Lunch: Lunch is more chorizo chili. I practice a mental exercise suggested by Goodbye, Things and silently thank my aunt for the tomatoes that went into my lunch. I set myself a calendar reminder to tell her how delicious they were at my next visit. It’s Wednesday, the start of a new grocery sale cycle, and I browse the online ads to see if anything stands out (nothing does so I put off shopping for the next cycle). I browse Kitchn and see that Aldi will have pumpkin brioche in October. That sounds amazing and make a calendar reminder to go to Aldi in October. 

I stumble across another lunchtime lecture. There’s fresh fruit and boxed coffee. The coffee is all gone but the table is more than half-full of bananas and oranges. I take a banana to go.  

Credit: Christine

Dinner: I survey the fridge to see what’s about to go bad. I still have garden green beans which should be cooked in the next 3 days. I have asparagus I purchased a week ago. I add some to a bowl of instant ramen. I like the Myojo brand, specifically “Oriental Flavor.” My roommate has a bunch of the cold ramen style, but I scrap the flavor packet in favor of a chicken broth flavor I saved from a different packet of instant ramen. I add in a soft-boiled egg (double yolk!) and top it with cilantro, scallions, and Chili Crisp. The rest of the asparagus gets sautéed for future meals. For dessert, I have a bowl of cut-up fresh pineapple (a silent thanks to my sister for gifting it to me). 

Total: $0

Credit: Kitchn

1. How did you set your food budget?

My food budget isn’t necessarily for financial reasons because I’m frugal everywhere else. Eating out should be special; you shouldn’t eat out every day. I limit eating out to twice a week and only do so socially. I take inspiration from Budget Bytes and I like to roughly calculate how much a serving of a recipe costs. Last year, my average monthly grocery costs was $199 and my average monthly eating out costs was $203.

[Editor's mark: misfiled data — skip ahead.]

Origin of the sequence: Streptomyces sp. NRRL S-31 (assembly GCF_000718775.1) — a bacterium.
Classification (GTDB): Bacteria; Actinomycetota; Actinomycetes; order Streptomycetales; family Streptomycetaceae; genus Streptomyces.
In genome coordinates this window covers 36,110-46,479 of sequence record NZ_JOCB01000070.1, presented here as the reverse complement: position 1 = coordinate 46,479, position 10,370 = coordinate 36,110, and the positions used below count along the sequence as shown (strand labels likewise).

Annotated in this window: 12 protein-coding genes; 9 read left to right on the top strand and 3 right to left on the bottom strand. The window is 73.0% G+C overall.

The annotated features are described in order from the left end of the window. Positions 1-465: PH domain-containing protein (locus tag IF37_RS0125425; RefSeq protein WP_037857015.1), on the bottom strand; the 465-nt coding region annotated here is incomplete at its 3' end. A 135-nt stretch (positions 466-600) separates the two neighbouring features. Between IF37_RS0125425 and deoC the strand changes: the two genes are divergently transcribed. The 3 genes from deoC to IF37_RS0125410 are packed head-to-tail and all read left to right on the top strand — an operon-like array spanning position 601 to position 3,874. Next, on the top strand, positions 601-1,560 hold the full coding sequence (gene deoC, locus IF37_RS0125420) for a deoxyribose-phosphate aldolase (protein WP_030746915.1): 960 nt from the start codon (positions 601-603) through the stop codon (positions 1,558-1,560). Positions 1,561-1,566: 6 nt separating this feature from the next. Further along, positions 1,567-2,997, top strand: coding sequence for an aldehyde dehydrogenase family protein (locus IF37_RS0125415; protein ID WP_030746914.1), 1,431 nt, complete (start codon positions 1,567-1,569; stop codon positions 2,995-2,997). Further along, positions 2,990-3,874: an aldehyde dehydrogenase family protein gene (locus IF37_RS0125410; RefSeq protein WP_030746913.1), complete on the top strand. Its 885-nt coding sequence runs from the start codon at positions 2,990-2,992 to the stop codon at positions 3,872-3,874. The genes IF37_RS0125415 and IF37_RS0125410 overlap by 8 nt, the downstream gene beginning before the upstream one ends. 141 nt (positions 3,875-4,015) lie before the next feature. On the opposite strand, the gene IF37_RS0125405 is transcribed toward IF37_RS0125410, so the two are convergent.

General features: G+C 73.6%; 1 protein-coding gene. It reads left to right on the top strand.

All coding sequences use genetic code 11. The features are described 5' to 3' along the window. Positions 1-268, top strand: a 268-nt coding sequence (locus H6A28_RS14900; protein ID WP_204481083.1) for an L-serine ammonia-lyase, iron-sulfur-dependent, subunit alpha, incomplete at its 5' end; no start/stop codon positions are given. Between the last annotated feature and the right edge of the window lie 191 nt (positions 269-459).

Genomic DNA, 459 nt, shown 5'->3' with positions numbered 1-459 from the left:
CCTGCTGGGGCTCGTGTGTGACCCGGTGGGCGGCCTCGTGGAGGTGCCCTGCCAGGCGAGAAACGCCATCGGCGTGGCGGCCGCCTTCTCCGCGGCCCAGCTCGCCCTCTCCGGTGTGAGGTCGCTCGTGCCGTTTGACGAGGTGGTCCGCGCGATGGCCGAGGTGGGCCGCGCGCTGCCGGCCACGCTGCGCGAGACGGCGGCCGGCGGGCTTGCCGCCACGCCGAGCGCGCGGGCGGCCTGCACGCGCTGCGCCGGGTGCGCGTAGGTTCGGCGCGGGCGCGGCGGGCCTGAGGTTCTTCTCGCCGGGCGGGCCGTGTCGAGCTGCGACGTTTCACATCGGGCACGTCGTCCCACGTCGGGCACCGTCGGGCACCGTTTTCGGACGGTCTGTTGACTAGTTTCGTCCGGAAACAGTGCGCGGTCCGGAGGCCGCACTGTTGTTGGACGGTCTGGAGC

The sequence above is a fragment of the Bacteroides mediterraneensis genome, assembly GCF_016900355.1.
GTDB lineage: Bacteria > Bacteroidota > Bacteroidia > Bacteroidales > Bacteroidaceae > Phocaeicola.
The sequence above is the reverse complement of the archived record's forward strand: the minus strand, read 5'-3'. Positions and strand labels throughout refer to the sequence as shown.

I typically grocery shop twice a week, depending on the weather because I bike commute. I go to the ethnic grocery store for produce and specialty ethnic foods. For snacks like chips and ice cream, I go to a larger chain store like Whole Foods or Marianos. I have a roommate but we eat very differently and have different working hours. We rarely grocery shop or eat together.

2. What are the kitchen ingredients you can’t live without?

I usually have rice, dried beans, dried pasta, and some canned meats (tuna, Spam, anchovies) in the pantry. Instant Pot beans are so easy to make that I stopped buying canned beans. I love Chili Crisp and Maldon salt. You can put those two things on any vegetable and protein and they will taste good! I keep soft-boiled eggs on hand to add to salads or instant ramen. 

3. What’s the budget recipe you always rely on?

My go-to meal prep recipe is a pressure cooker chicken chili verde from Serious Eats. It’s super easy to make in the Instant Pot. I make a batch and portion it into jars for my work lunches. It also tastes pretty good at room temperature if you want to avoid using the nasty communal work microwave. 

At Kitchn we believe setting a food budget for you and your family is an essential part in getting your financial life in order. Don’t know where to start? We have a guide for that. Want to share your Grocery Diary with Kitchn? See how here.